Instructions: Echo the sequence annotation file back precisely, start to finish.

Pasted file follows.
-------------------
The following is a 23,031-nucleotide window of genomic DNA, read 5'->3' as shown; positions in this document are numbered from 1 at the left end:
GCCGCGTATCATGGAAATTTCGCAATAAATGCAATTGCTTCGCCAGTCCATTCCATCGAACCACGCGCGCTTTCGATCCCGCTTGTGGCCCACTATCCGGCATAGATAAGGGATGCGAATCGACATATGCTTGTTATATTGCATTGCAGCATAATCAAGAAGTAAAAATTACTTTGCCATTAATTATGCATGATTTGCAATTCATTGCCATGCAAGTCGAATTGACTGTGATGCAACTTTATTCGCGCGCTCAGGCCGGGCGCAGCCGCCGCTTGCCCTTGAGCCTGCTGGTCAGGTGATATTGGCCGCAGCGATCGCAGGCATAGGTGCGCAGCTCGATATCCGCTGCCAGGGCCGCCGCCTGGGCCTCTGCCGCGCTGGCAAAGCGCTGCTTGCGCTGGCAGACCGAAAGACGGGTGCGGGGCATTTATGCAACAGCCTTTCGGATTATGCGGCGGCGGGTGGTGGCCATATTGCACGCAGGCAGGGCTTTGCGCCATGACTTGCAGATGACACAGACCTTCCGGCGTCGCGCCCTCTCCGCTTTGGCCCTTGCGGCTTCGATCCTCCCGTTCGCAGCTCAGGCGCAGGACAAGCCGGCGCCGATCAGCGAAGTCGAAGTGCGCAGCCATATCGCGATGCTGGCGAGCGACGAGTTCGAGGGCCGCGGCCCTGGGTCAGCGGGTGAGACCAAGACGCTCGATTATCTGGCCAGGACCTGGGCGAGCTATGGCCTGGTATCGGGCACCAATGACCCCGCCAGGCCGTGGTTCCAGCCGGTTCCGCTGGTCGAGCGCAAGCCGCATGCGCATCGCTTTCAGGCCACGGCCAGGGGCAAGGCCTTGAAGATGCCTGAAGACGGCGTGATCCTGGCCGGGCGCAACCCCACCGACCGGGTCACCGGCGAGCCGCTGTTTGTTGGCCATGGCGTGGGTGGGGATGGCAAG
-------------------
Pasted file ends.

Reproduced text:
The following is a 23,031-nucleotide window of genomic DNA, read 5'->3' as shown; positions in this document are numbered from 1 at the left end:
GCCGCGTATCATGGAAATTTCGCAATAAATGCAATTGCTTCGCCAGTCCATTCCATCGAACCACGCGCGCTTTCGATCCCGCTTGTGGCCCACTATCCGGCATAGATAAGGGATGCGAATCGACATATGCTTGTTATATTGCATTGCAGCATAATCAAGAAGTAAAAATTACTTTGCCATTAATTATGCATGATTTGCAATTCATTGCCATGCAAGTCGAATTGACTGTGATGCAACTTTATTCGCGCGCTCAGGCCGGGCGCAGCCGCCGCTTGCCCTTGAGCCTGCTGGTCAGGTGATATTGGCCGCAGCGATCGCAGGCATAGGTGCGCAGCTCGATATCCGCTGCCAGGGCCGCCGCCTGGGCCTCTGCCGCGCTGGCAAAGCGCTGCTTGCGCTGGCAGACCGAAAGACGGGTGCGGGGCATTTATGCAACAGCCTTTCGGATTATGCGGCGGCGGGTGGTGGCCATATTGCACGCAGGCAGGGCTTTGCGCCATGACTTGCAGATGACACAGACCTTCCGGCGTCGCGCCCTCTCCGCTTTGGCCCTTGCGGCTTCGATCCTCCCGTTCGCAGCTCAGGCGCAGGACAAGCCGGCGCCGATCAGCGAAGTCGAAGTGCGCAGCCATATCGCGATGCTGGCGAGCGACGAGTTCGAGGGCCGCGGCCCTGGGTCAGCGGGTGAGACCAAGACGCTCGATTATCTGGCCAGGACCTGGGCGAGCTATGGCCTGGTATCGGGCACCAATGACCCCGCCAGGCCGTGGTTCCAGCCGGTTCCGCTGGTCGAGCGCAAGCCGCATGCGCATCGCTTTCAGGCCACGGCCAGGGGCAAGGCCTTGAAGATGCCTGAAGACGGCGTGATCCTGGCCGGGCGCAACCCCACCGACCGGGTCACCGGCGAGCCGCTGTTTGTTGGCCATGGCGTGGGTGGGGATGGCAAG